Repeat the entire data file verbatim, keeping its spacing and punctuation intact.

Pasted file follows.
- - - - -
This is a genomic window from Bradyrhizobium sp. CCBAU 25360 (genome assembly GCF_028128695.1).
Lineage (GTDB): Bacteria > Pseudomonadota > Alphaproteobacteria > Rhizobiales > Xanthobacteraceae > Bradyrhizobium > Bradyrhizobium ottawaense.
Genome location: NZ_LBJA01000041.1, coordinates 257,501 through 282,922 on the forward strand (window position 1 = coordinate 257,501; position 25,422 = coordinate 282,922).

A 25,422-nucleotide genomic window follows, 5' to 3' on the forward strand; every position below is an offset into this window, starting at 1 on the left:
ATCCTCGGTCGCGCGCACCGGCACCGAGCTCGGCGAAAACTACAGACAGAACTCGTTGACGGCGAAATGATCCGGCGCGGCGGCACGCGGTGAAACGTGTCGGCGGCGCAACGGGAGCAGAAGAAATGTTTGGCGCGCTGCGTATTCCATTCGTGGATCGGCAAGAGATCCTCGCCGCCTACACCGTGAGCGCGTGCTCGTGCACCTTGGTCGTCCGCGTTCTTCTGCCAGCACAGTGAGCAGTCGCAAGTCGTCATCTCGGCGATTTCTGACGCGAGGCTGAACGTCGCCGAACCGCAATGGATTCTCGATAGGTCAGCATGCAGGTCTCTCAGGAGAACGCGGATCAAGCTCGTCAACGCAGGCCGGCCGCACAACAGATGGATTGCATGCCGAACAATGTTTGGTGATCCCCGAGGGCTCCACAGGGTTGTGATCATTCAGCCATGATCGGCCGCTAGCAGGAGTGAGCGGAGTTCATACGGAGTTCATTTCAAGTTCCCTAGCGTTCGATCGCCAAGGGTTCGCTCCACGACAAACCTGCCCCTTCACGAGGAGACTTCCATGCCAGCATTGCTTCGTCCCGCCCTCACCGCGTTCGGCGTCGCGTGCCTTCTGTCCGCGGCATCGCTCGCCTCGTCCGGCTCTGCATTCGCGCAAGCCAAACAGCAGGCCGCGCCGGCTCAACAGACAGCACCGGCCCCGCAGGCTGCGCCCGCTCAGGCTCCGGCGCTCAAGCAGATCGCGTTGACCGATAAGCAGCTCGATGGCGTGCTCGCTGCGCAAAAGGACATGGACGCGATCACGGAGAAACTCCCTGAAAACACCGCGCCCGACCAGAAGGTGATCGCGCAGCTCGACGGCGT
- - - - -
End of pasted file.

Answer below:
This is a genomic window from Bradyrhizobium sp. CCBAU 25360 (genome assembly GCF_028128695.1).
Lineage (GTDB): Bacteria > Pseudomonadota > Alphaproteobacteria > Rhizobiales > Xanthobacteraceae > Bradyrhizobium > Bradyrhizobium ottawaense.
Genome location: NZ_LBJA01000041.1, coordinates 257,501 through 282,922 on the forward strand (window position 1 = coordinate 257,501; position 25,422 = coordinate 282,922).

A 25,422-nucleotide genomic window follows, 5' to 3' on the forward strand; every position below is an offset into this window, starting at 1 on the left:
ATCCTCGGTCGCGCGCACCGGCACCGAGCTCGGCGAAAACTACAGACAGAACTCGTTGACGGCGAAATGATCCGGCGCGGCGGCACGCGGTGAAACGTGTCGGCGGCGCAACGGGAGCAGAAGAAATGTTTGGCGCGCTGCGTATTCCATTCGTGGATCGGCAAGAGATCCTCGCCGCCTACACCGTGAGCGCGTGCTCGTGCACCTTGGTCGTCCGCGTTCTTCTGCCAGCACAGTGAGCAGTCGCAAGTCGTCATCTCGGCGATTTCTGACGCGAGGCTGAACGTCGCCGAACCGCAATGGATTCTCGATAGGTCAGCATGCAGGTCTCTCAGGAGAACGCGGATCAAGCTCGTCAACGCAGGCCGGCCGCACAACAGATGGATTGCATGCCGAACAATGTTTGGTGATCCCCGAGGGCTCCACAGGGTTGTGATCATTCAGCCATGATCGGCCGCTAGCAGGAGTGAGCGGAGTTCATACGGAGTTCATTTCAAGTTCCCTAGCGTTCGATCGCCAAGGGTTCGCTCCACGACAAACCTGCCCCTTCACGAGGAGACTTCCATGCCAGCATTGCTTCGTCCCGCCCTCACCGCGTTCGGCGTCGCGTGCCTTCTGTCCGCGGCATCGCTCGCCTCGTCCGGCTCTGCATTCGCGCAAGCCAAACAGCAGGCCGCGCCGGCTCAACAGACAGCACCGGCCCCGCAGGCTGCGCCCGCTCAGGCTCCGGCGCTCAAGCAGATCGCGTTGACCGATAAGCAGCTCGATGGCGTGCTCGCTGCGCAAAAGGACATGGACGCGATCACGGAGAAACTCCCTGAAAACACCGCGCCCGACCAGAAGGTGATCGCGCAGCTCGACGGCGT